The responses of Joost, Shishir and Peter have in common that the 4the Thursday is not explicitly isolated. Instead it is the result of choice made in the initial set up. These makers preselect the date range using their reasoning capabilities (or asked AI to take it over as Peter did).

They work, but these contributions are harder to explain to someone new to Coda than the creation of a list filtered on the name or weekday to finally ask for the required position in that sub list.

Why lowering the floor matters

Lowering the floor in Coda not only intents to produce the correct outcome, but also to produce an outcome you can repeat elsewhere with little tweaks. This is the first reason why lowering the Coda floor matters: you easily recognize comparable patterns. Second, this approach is grafted on a core characteristic in Coda that everything is a list. Based on a positive outcome here, you may see a list logic at work when — for example — you have to create a function to get the next birthday. As shown in a previous blog, this is a list logic as well.

We can take it one step further. You need to send notifications only on working days that vary over time based on working schedules. Again you see list logic in action.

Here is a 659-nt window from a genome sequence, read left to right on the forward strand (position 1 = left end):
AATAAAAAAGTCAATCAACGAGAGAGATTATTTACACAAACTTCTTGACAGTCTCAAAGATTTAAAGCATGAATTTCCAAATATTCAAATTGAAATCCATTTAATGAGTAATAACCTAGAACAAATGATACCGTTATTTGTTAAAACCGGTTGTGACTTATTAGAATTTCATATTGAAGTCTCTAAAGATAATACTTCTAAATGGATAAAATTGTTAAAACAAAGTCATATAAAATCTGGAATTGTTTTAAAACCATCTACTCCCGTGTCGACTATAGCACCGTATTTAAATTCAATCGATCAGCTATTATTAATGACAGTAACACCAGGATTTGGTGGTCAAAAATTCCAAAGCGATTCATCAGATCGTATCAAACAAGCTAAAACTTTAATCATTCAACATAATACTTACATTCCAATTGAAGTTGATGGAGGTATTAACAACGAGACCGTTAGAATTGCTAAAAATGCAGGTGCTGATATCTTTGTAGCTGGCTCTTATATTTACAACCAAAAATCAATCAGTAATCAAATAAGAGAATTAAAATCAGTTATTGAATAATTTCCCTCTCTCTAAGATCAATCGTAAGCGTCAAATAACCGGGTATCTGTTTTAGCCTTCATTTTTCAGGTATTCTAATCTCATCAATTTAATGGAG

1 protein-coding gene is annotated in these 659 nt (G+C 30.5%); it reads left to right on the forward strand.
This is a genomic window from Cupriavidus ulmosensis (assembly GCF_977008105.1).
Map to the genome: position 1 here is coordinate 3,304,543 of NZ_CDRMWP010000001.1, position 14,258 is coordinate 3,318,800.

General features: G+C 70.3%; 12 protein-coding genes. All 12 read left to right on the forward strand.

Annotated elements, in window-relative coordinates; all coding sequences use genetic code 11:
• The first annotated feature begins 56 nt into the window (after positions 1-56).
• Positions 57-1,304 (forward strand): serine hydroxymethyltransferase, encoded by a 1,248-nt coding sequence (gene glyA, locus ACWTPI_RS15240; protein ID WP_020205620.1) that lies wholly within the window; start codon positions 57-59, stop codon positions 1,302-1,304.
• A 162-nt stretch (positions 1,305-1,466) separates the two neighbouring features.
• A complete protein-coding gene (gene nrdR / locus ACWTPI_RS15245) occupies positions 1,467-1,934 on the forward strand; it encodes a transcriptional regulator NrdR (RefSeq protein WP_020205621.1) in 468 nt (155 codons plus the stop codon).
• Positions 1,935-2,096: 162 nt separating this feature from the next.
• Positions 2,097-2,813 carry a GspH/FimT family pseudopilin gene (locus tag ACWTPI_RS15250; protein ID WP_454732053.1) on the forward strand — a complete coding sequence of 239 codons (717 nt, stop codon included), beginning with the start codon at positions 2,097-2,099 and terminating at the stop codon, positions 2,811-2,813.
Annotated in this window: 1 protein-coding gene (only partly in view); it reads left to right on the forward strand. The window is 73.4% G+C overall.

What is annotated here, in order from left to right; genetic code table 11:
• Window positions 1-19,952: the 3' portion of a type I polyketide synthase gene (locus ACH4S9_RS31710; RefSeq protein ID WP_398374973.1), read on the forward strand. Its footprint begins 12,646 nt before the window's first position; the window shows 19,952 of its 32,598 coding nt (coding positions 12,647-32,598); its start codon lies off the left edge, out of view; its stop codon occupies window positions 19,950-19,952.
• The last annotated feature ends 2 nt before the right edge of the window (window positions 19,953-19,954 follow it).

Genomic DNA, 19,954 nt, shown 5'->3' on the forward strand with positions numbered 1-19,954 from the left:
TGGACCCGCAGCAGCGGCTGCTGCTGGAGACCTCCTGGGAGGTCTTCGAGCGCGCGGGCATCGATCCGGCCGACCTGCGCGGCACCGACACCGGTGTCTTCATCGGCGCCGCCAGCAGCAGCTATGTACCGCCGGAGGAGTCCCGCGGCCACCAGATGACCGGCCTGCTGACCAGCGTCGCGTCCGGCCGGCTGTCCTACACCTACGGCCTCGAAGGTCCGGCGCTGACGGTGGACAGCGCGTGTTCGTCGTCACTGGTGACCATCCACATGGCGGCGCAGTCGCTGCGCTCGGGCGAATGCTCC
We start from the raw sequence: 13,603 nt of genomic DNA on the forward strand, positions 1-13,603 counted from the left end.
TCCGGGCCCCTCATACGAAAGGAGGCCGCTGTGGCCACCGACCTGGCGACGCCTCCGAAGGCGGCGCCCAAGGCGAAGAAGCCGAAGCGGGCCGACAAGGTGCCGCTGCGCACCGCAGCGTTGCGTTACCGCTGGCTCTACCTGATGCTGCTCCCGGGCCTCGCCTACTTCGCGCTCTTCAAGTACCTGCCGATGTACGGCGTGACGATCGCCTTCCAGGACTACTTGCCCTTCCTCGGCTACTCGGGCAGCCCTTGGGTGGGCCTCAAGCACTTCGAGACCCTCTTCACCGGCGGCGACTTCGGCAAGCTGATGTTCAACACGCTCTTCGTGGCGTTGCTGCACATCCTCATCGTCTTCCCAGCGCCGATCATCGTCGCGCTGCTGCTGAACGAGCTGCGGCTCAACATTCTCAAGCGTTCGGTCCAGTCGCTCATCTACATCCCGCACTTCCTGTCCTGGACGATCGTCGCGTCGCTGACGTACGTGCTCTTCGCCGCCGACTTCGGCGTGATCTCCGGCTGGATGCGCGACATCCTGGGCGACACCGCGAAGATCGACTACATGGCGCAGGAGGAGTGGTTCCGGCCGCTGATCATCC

So far the examples related to dates. A comparable logic can be applied in the context of the so called previousRow logic. This is a misleading term since in tables the only order is a sorted order, even when implicit. Nevertheless also in this context we evaluate lists.

Third by lowering the floor, we get a higher ceiling. The sky is the limit once you see patterns like these. You can create many smart interactions in your docs. You know that when you don’t see the lists you need, other maybe will. You hire people like me to get most out of Coda and so we all win.

To conclude, look for the easiest pattern possible . They have as characteristic that they can be applied in many scenarios. Once found, you can refine and elaborate.

My name is Christiaan and I support SMB with calculations (budgets and — Human Resource — planning) and I prefer using Coda to get the job done.

I hope you enjoyed this article. If you have questions feel free to reach out. Though this article is for free, my work (including advice) won’t be, but there is always room for a chat to see what can be done. Besides you find my (for free) contributions to the Coda Community and on Twitter.

Coda comes with a set of building blocks ー like pages for infinite depth, tables that talk to each other, and buttons that take action inside or outside your doc ーso anyone can make a doc as powerful as an app (source).

Not to forget: the Coda Community provides great insights for free once you add a sample doc.

Interested in a two way sync solution?

Check out this blog: it is easy and goes fast ⤵️



Christiaan Huizer

I use Coda mainly for (HR) planning & (budget) calculations. Follow me to learn how to Coda with numbers. I blog at least once per week.